When my sister was diagnosed with stage IV Adenocarcinoma in the fall of 2014 the whole world stopped. It was completely out of the blue, unexpected. We had no family history of cancer until she was diagnosed. She was young and we were blindsided by her illness.
My sister, Barbara always looked on the bright side! She had a free spirit and loved all of the little things that life has to offer. She enjoyed walking the beach, feeling the breeze, hearing the crashing of the waves in the ocean. She enjoyed the laughter of children and spending time with her family. These things made her feel alive! When she was diagnosed I knew that my experience as a nurse would afford me the opportunity to help her make some decisions about her future. As a nurse with Hospice experience I knew that I had a job to do. I had to take the role of Advocate for Barbara. I knew that I could give her the gift of being informed, of being in charge of her own life/options. I was determined that she would have the information needed to decide how the last few months of her life would be lived. She explored her medical options… which frankly, weren’t really options. Her disease had progressed to the point where chemotherapy would only make her sicker, offer little benefit and drain any joy that she might otherwise experience in her last days. Having “the conversation” with my sister was not easy…we both knew it was necessary though.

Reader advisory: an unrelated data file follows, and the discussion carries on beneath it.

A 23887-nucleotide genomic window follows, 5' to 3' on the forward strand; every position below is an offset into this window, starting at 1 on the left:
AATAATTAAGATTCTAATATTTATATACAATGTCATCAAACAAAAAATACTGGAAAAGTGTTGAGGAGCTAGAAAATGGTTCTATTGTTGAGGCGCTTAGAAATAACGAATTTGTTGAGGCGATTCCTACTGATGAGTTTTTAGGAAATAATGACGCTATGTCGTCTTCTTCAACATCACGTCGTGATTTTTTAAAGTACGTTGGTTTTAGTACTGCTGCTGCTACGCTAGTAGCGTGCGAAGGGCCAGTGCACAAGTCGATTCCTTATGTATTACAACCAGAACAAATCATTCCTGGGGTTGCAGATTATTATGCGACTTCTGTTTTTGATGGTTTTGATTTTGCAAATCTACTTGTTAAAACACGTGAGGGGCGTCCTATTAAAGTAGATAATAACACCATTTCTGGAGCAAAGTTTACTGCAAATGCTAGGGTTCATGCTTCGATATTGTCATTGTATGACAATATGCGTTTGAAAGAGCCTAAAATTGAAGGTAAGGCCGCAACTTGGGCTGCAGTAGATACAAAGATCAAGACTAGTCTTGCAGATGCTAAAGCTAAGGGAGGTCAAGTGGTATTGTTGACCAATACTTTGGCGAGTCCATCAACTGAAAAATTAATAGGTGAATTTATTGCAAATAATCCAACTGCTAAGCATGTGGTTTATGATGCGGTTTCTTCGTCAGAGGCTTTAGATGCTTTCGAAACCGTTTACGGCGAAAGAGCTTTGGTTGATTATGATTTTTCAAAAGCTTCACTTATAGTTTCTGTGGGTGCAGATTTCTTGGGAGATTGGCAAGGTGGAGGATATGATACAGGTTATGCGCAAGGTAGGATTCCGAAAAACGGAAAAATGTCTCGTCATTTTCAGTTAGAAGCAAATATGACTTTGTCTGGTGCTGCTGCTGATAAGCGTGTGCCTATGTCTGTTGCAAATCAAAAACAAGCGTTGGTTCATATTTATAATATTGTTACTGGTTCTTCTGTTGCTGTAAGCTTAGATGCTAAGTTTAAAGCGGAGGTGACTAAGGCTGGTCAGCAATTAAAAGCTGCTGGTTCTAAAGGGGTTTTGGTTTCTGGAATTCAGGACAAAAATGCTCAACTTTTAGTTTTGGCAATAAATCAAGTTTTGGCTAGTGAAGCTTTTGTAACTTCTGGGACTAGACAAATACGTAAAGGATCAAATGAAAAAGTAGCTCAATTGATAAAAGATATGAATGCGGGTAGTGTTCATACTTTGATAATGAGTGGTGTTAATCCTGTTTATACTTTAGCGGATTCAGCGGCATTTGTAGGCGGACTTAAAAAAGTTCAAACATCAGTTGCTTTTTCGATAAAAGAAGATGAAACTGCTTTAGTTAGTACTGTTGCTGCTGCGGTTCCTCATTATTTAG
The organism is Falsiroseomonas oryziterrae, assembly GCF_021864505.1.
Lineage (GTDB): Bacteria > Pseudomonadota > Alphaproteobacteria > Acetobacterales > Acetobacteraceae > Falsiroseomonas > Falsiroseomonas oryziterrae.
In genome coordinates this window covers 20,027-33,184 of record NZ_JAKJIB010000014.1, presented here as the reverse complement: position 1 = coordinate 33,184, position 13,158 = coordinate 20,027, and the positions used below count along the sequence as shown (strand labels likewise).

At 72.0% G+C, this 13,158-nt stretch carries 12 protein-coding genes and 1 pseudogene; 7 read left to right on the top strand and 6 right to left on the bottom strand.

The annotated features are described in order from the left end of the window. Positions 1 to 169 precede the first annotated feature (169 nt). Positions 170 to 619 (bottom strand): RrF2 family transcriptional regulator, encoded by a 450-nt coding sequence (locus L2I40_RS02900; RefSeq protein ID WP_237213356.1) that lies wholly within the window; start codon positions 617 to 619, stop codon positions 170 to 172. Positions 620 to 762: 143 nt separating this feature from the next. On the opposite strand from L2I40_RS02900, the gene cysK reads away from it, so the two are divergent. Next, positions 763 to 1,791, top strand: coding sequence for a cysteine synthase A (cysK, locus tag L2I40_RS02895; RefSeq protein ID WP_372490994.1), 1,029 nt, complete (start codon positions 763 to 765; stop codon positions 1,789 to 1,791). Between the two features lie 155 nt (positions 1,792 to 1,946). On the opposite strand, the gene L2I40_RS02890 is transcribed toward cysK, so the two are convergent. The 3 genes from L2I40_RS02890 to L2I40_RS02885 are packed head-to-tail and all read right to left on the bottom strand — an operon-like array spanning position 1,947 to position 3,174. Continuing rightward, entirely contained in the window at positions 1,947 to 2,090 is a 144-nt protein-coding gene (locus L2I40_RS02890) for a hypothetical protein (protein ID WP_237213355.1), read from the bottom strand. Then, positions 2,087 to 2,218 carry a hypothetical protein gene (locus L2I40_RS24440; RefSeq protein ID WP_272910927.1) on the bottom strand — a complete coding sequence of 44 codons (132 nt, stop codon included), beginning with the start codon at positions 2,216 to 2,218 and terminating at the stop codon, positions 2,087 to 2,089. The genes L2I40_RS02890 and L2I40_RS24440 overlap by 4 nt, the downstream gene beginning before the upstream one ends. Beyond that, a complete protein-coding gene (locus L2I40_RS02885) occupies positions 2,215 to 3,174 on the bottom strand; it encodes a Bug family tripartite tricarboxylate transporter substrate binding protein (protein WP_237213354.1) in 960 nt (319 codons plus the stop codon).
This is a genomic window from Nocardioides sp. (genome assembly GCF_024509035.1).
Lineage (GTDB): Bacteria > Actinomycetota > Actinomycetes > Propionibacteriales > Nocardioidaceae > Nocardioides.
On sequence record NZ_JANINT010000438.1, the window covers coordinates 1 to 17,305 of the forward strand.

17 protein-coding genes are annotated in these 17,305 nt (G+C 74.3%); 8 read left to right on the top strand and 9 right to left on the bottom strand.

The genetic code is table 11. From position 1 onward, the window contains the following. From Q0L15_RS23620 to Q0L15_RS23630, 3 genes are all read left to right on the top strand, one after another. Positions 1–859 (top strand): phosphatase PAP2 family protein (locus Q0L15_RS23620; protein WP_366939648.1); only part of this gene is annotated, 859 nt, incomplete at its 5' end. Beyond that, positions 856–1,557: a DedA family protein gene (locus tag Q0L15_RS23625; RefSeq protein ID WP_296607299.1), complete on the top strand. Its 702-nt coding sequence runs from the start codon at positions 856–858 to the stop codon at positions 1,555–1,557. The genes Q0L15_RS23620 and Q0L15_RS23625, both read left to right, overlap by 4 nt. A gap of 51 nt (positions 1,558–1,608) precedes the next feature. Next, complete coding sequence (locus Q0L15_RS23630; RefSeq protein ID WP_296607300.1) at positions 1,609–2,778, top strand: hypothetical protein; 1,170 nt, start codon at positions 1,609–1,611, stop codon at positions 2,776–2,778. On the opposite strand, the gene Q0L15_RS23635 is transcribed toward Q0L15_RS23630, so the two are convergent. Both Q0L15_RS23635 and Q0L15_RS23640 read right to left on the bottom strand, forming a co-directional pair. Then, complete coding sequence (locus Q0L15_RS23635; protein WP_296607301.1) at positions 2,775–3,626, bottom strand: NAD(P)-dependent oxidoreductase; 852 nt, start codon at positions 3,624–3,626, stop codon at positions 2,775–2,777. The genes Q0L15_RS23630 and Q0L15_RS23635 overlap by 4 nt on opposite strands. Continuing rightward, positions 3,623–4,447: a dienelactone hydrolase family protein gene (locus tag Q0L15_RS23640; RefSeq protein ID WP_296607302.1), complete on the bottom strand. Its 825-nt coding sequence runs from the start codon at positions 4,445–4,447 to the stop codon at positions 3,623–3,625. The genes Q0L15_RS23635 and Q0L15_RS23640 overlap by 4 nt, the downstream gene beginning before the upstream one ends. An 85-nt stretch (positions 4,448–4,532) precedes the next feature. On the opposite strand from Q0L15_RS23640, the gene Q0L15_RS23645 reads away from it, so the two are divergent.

Barbara made the choice to enjoy her life and the things that brought her life meaning for as long as she could. Her choice was Hospice which offered not only comfort but the kindness and generosity of a professional staff who had her best interest and quality of life as their focus. I will always be grateful that Barbara was able to enjoy having her family and friends with her in those final weeks. She was able to enjoy the sound of the ocean, the nature outdoors and even her favorite chicken sandwich as her disease progressed instead of the debilitation that often comes with treatment. Treatment at her late stage of disease would have only robbed any joy that she had left and would not have extended her life to any measurable degree. Her choice allowed her to maintain control and spend time doing things which were most important to her. Barbara’s final sunset was on November 19, 2014. I am proud to say she lived her life well in those final weeks and her choice allowed her to have a full life until the end.
I want to encourage the reader to have “the conversation” with a loved one or friend in need. You will be glad you did!